Social Anxiety and Second Language Learning — reduce your fear of speaking with strangers

Photo by ROBIN WORRALL on Unsplash

“Necesito una assessoria.” My request is met with silence. I repeat my statement, slower this time. I had rehearsed the pronunciation before making the call. But still, I am met with silence.

My heart starts to race, my jaw clenches, my hands begin to sweat. I swallow. My mouth is dry. As each second ticks by, my anxiety grows. How else can I explain myself? I thought I would be able to do this by now! Frustration mounts. I take a deep breath, try to calm down, search my brain for another, simpler word, and out comes:“Tengo un dolor en mi pie. Quiero que alguien me ayuda con el dolor.”

“¡Oh! ¿Quieres una consulta? ¿Cuál es tu nombre?

And just like that, she understood me.

My breathing slows as I give her my name, and I double-check what to bring with me to my first appointment — ID, proof of address, cash. I hang up with my heart still pounding 101 bpm. Slowly, my jaw relaxes. I swallow. My fists release. I breathe in, feeling the tension ease. I had done it. I had made the appointment with the physical therapist on my own, just like I knew I could.

Even though I had been on the verge of hanging up and asking someone else to call for me, I didn’t. Unlike in the past, I realized what I needed to do — fight through the barrier, find a different way to express myself, and conquer my anxiety.

Anxiety has often been studied as having a negative effect on academic performance, otherwise known as “test anxiety.” Social anxiety is also well-known as affecting a person’s ability to function in daily situations. But what about the effects of anxiety on learning a second language?

When anxiety extends into a real-life situation of having to communicate in a second-language, similar results seem to be true. Even if you know the words you want to use or what question you want to ask, the moment you have to communicate, you freeze up, your mind goes blank, and you are at a loss for what to say.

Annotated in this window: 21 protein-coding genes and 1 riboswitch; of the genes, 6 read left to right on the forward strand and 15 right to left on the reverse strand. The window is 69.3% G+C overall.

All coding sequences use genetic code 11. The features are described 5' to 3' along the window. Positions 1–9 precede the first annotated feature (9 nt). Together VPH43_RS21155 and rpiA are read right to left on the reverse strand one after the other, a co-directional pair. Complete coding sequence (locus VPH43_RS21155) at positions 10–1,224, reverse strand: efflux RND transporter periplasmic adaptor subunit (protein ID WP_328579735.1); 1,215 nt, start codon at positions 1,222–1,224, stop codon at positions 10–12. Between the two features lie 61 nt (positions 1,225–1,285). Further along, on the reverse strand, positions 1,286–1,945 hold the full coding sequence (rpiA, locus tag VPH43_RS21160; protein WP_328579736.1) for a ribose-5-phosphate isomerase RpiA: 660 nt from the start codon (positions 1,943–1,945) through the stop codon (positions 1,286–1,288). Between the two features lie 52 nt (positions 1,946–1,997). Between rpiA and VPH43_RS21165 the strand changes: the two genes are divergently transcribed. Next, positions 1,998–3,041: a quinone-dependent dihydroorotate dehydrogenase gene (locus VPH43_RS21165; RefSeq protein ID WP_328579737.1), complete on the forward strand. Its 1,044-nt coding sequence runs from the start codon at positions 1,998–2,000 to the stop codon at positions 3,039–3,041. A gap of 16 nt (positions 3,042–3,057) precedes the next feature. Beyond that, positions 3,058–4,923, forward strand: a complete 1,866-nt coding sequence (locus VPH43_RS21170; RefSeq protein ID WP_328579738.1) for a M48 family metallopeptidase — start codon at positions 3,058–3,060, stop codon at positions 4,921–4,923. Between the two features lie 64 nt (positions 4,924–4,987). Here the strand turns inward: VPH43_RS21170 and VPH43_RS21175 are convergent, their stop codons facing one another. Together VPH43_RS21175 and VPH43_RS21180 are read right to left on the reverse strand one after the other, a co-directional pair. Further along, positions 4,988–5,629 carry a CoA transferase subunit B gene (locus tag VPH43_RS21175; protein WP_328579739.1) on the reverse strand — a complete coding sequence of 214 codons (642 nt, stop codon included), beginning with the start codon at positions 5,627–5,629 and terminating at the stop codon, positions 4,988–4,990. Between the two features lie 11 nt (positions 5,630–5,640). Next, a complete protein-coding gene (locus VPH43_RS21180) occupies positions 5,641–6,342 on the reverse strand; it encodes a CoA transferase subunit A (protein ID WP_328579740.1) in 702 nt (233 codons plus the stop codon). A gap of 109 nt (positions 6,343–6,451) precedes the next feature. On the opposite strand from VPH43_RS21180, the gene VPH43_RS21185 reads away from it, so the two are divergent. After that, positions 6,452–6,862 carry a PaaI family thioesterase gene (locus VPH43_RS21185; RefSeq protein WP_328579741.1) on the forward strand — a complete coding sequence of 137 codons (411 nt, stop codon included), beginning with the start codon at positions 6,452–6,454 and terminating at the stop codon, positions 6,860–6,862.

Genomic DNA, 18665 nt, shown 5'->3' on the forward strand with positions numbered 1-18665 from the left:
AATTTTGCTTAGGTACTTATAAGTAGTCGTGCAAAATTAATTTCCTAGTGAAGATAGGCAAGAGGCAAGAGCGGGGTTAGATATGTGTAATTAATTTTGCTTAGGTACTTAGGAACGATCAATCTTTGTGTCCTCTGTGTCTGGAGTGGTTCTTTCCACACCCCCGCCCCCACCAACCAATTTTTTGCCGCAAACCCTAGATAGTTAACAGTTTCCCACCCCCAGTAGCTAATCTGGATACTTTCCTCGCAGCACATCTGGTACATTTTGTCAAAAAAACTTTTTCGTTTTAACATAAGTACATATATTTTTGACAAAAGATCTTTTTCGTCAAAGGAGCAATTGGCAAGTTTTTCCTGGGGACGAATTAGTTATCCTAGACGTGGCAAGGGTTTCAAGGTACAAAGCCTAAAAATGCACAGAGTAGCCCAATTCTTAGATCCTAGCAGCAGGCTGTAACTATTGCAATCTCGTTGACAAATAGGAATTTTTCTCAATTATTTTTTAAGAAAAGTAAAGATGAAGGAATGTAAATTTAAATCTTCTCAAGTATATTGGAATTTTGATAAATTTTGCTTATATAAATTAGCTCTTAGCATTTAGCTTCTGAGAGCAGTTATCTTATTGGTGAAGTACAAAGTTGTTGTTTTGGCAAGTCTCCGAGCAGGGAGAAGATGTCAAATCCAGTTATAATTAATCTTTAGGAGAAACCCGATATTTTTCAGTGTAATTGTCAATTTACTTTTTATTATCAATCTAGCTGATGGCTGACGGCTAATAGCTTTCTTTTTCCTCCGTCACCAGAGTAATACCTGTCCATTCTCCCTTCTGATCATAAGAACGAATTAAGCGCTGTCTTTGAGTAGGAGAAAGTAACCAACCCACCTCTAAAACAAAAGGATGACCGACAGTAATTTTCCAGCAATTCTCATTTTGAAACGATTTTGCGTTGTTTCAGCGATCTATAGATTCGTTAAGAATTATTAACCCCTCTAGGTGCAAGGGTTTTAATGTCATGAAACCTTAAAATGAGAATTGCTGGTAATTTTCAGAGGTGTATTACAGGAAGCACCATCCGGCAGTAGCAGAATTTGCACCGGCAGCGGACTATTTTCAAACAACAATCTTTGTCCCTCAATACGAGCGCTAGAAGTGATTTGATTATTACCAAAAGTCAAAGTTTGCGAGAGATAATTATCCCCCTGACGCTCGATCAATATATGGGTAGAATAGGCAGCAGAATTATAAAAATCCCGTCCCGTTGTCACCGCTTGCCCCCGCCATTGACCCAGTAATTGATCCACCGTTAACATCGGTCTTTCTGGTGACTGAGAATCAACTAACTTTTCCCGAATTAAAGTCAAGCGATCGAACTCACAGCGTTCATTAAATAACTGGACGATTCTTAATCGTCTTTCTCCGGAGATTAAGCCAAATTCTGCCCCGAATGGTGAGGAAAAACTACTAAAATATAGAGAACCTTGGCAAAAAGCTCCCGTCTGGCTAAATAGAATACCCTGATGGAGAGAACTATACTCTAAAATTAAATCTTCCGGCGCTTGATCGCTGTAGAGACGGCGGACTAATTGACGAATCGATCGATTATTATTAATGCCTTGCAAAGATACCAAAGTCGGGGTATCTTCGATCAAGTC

Most theorists agree that social anxieties can affect brain function and behavior (Sarason, 1986; Spielberger, 1966, 1983). In the case of speaking a second-language, anxiety can inhibit the brain’s ability to recall needed information. Then, our same fear of not being able to communicate well materializes in the social situation. Our worry about not being understood becomes a reality, and we have entered a vicious social cycle that reaffirms our fears of speaking our second language, so we withdraw even more.

From my own experience learning Spanish while living in México, I know this to be true. Why was I nervous to talk to the bank teller? And the KFC worker? And the greeter at church?

While living in the US, I had presented to auditoriums full of hundreds of spectators without batting an eye. Going from dominating my social situation to feeling like I couldn’t communicate on the level of an 8 year old was a blow to the ego, at least my ego. But I don’t think I’m alone here.

Since moving to México two years ago, my husband and I have started teaching individualized English lessons online. And with a group of more than 150 professional adults, a pattern in our students emerged similar to my own.

Even if you are a confident communicator in your first language, you will face situations along your language journey that turn you back into a child who has yet learned to master speaking to others.

Maybe it will show up when you have to dispute a hotel bill charge or when you want to communicate why you don’t believe in marriage or you need to pitch a business idea or when you want to explain your understanding of God or you need to schedule an appointment.